PHOENIX (AP) - Top prosecutors in the vast majority of Arizona counties are dropping all existing possession of marijuana cases even before a new voter-approved law eliminating criminal penalties for having small amounts of the drug takes effect when results of the Nov. 3 election are certified.
An Associated Press survey of county attorneys received responses from 13 of 15 elected county attorneys, all of whom said they were either immediately dropping existing cases or in one case pausing prosecutions and planning to drop them when Proposition 207 goes into effect.
Only prosecutors in Graham and Gila counties did not respond to the AP inquiry. Those small counties contain only about 1.2% of Arizona’s nearly 7.3 million residents.
The decisions mean thousands of people facing criminal charges will have that record wiped clean.
One of those people is Megan Elsea, a 25-year-old banker from Davis, California, who was on a road trip through Arizona when she was pulled over for speeding in northern Arizona’s Coconino County. She had brought several pre-rolled marijuana joints she had purchased legally in California along for the trip to Salt Lake City, the Grand Canyon and Las Vegas, and the state trooper smelled marijuana.
Elsea said in an interview Wednesday that she acknowledged she had marijuana she bought legally. He issued her a citation, but with a clean record and worried about the ramifications of a conviction, Elsea hired an attorney.
"I could have had jail time, I could pay large, large fines, I could have probation, things go down on my record that could affect all of these opportunities that I have," Elsea said. "And it’s exactly because of those factors that I said ‘I’m hiring an attorney.’"
"Whether it was the proposition that’s been passed in Arizona or a combination of that and my record and my attorney, they got dropped," she said of the charges. "I’m excited about that."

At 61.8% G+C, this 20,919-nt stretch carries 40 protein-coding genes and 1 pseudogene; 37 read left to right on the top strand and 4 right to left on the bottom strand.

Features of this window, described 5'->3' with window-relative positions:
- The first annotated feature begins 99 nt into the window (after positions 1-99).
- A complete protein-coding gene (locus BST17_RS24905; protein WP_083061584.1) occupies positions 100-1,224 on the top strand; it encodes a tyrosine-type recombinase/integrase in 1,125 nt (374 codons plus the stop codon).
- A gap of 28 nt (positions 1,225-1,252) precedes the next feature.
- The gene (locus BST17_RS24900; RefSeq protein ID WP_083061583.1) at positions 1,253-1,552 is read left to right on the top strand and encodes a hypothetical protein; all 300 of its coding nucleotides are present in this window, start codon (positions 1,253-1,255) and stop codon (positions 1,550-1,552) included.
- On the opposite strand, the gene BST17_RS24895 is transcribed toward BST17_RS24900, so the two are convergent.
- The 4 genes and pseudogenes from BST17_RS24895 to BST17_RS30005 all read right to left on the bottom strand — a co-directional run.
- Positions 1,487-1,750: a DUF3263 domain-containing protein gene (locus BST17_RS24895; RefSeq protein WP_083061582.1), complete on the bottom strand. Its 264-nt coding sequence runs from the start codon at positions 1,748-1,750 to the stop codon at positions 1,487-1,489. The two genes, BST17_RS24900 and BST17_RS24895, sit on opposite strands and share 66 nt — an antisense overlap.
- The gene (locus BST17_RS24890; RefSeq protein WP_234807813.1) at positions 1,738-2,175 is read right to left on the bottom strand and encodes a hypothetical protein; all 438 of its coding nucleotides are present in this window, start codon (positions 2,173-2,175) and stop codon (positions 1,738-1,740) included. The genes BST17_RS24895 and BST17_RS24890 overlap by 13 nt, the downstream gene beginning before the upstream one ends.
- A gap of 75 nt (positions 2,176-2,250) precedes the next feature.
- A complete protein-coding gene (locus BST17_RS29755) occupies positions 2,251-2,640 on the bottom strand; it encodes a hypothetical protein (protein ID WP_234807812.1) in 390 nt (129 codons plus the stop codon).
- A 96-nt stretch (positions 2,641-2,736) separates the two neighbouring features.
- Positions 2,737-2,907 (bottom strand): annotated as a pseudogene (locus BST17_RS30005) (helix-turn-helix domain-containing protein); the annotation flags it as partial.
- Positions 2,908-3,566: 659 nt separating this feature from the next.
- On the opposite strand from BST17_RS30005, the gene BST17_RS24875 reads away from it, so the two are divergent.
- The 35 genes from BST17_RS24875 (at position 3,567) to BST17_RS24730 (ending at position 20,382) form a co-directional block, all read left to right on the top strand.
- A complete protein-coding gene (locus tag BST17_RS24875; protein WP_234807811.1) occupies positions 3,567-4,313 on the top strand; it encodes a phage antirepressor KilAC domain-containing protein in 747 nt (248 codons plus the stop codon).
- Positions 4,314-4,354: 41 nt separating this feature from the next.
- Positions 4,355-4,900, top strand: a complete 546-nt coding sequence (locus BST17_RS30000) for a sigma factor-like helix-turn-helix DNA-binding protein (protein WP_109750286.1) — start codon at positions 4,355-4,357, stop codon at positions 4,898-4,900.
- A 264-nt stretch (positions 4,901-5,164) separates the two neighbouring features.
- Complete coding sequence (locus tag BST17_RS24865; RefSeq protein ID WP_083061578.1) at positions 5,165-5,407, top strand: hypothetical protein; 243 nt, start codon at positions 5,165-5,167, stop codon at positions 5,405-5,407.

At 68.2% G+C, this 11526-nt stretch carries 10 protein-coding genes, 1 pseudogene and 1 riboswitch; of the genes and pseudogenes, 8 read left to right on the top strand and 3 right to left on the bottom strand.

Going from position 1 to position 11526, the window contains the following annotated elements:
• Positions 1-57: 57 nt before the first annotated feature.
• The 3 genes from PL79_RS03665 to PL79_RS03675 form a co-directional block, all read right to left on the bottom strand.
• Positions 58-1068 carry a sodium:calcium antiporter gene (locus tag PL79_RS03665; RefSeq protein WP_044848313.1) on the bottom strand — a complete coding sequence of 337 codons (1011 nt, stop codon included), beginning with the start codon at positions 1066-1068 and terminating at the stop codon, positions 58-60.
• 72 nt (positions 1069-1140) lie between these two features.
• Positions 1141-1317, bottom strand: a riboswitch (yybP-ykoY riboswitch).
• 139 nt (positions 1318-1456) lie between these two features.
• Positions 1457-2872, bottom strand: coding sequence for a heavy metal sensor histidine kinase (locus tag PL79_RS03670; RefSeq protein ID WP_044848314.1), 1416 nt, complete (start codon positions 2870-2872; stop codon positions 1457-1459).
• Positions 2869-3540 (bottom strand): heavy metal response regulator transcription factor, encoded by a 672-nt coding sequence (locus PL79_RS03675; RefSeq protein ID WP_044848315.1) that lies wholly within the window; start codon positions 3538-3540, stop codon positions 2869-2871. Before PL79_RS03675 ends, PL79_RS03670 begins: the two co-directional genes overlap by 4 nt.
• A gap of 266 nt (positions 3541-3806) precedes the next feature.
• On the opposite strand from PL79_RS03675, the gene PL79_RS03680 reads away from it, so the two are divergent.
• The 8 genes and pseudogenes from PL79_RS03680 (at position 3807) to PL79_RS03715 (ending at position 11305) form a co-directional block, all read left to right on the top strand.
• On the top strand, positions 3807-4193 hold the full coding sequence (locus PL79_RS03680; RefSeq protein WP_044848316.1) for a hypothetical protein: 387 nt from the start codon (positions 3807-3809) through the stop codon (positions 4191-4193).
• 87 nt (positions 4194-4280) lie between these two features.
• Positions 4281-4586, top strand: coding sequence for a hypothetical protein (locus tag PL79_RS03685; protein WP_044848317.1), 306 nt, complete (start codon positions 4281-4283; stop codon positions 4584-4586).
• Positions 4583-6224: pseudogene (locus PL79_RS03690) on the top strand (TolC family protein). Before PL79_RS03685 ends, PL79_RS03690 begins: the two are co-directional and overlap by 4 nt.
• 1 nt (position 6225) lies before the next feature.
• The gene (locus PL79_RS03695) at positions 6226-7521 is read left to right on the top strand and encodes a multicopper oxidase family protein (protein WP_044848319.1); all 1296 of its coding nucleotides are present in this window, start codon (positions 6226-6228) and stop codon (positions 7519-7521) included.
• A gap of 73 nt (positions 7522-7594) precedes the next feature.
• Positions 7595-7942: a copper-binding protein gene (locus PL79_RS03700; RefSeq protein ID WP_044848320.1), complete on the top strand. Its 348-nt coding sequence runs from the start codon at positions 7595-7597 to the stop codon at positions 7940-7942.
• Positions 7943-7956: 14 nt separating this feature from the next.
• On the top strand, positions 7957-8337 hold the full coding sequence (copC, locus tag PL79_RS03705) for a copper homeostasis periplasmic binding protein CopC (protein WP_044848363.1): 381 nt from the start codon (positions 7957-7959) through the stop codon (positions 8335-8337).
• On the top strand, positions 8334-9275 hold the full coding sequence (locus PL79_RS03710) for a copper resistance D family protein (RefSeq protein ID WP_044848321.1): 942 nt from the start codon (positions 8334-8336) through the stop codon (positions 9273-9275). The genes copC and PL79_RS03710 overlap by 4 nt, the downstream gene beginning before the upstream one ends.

Prosecutors said they are dropping existing cases because that’s what Arizonans wanted.
"The majority of the people of the great state of Arizona have spoken on this issue and this office will follow the law, as created by the state’s citizens," said Michael Whiting, the Apache County attorney.
Some prosecutors said they are acting now because once Proposition 207 goes into effect anyone previously convicted of possessing an ounce or less of marijuana can petition the courts to have their record cleared.
Secretary of State Katie Hobbs on Monday plans to officially certify election results showing 60% of voters approved the measure. Once Gov. Doug Ducey follows with a proclamation that Proposition 207 is the law, possession becomes legal. The state Health Services Department has until spring to roll out licensing rules for retail sales.
"Really I think the prosecutors are doing the right thing, and doing what the voters intended them to do," said Chad Campbell, chairman of the committee that backed the Smart and Safe Arizona Act. "And it’s a huge step forward for criminal justice reform here in the state."
Arizona was the only remaining state that allowed felony charges for possessing small amounts of marijuana, although most prosecutors usually filed the cases as misdemeanors and allowed defendants to go into a drug diversion program.